people think they can do this to us (well because they can I guess) and why do we let it be so? When will this beautiful continent rise and prosper? YAW PEPRAH Twitter - @yawzie
Image by Chris Kirschoff, Mediaclubsouthafrica
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ARTICLES AVAILABLE ON THEAFRICANPRO.COM DAVID ADJAYE, OBE:
A LAND WORTH EXPLORING
AFRICA’S BEST ARCHITECTURAL ENTREPRENEUR David Adjaye OBE is recognised as one of the leading architects of his generation. Adjaye was born in Tanzania to Ghanaian parents and his influences range from contemporary art, music and science to African art forms and the civic life of cities. In 1994 he set up his first office, where his ingenious use of materials and his sculptural ability established him as an architect with an artist’s sensibility and vision. Read more at www.africanpro. co.za/entrepreneurs
Africa Day 2015 provided an opportunity to celebrate the development of the African continent as well as consider the various opportunities that it offers. This is according to Charles Brewer, Managing Director of DHL Express SubSaharan Africa (SSA), who not only believes that the continent offers vast opportunities but also that it is one of the last frontiers for economic growth and development. Full story under www.africanpro.co.za/ professionals
AFRICA ENTERTAINMENT AWARDS NOMINEES ANNOUNCED African Entertainment Inc., parent company of the 2015 African Entertainment Awards, has announced the official nominees for this year’s African Entertainment Awards. The nominees are made up of a diverse group of African entertainers who exemplify talent and remarkable contributions to their craft. The Best International Female Artist, Best International Male Artist and Best International New Act categories boast some of the world’s very best in African music and entertainment. Some of our highlighted categories include: Best New Artist of the Year, Best Male Artist, Best Female Artist, Best Event of the Year, Best Breakout Artist of the Year and Best Media. Visit www.africanpro.co.za/ organisations to read more.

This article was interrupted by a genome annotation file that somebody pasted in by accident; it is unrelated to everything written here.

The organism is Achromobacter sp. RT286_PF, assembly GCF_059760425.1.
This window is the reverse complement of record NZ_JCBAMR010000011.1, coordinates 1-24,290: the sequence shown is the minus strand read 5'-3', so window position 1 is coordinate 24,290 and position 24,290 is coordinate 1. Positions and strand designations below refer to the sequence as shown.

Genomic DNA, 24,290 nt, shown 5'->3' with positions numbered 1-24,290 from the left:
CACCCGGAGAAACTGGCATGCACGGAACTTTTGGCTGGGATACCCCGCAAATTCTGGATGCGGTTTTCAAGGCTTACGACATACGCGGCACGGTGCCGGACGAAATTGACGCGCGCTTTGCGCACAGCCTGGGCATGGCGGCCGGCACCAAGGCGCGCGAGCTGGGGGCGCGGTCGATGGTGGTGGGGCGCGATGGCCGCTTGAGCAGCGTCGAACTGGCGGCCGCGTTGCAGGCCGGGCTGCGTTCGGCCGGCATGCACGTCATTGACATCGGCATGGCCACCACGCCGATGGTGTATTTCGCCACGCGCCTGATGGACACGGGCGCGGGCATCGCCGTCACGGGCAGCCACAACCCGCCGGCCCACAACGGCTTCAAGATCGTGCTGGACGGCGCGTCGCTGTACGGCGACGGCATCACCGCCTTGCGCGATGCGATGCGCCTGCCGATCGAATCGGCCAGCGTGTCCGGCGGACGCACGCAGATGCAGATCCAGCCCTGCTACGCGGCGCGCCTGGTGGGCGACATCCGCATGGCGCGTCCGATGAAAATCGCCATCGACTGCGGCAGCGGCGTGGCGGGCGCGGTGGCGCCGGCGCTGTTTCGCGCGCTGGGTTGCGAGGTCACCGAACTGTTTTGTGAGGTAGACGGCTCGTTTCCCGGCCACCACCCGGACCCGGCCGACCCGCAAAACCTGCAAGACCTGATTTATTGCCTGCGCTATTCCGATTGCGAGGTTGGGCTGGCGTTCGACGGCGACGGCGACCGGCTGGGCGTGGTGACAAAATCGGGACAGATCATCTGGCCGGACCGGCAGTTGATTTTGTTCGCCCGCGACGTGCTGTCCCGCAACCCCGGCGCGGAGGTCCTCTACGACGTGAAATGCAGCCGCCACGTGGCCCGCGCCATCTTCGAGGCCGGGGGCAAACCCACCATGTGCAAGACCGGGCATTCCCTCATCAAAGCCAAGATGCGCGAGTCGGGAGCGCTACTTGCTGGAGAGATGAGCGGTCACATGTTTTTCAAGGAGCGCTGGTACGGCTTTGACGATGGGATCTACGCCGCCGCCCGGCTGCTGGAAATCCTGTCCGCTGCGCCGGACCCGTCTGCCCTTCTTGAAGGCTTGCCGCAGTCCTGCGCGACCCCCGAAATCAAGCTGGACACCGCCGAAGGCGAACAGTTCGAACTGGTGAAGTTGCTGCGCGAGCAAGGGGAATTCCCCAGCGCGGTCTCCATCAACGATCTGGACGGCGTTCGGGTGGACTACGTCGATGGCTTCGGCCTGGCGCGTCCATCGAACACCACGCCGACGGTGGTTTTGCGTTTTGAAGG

FIVE TIPS TO CREATING ‘APPS’ THAT PERFORM TECHNOLOGY PAINTS A BRIGHT FUTURE FOR AFRICA Turning tales of hardship into progress, passionate Africans innovatively use technology to improve life on the continent, fuelling future human progress and development especially in the continent’s hard-hit rural areas where access to electricity, clean water, and landlines is still a luxury. Visit www.africanpro. co.za/technology to read more.
E-TOLL FEE REDUCTION WILL HELP CONSUMERS The reduction in toll fees will have a significant positive impact on hard pressed consumers. Debt expert Neil Roets, CEO of Debt Rescue - one of the largest debt counselling firms in South Africa - said for commuters who use the toll roads on a daily basis, this move would bring some relief from the crushing debt load most South Africans have to cope with. According to Deputy President Cyril Ramaphosa, road users in Gauteng will pay up to 50% less a month in toll fees while car owners with outstanding amounts owed to Sanral will be offered a 60% discount to settle their bills. Visit www. africanpro.co.za/technology to read more.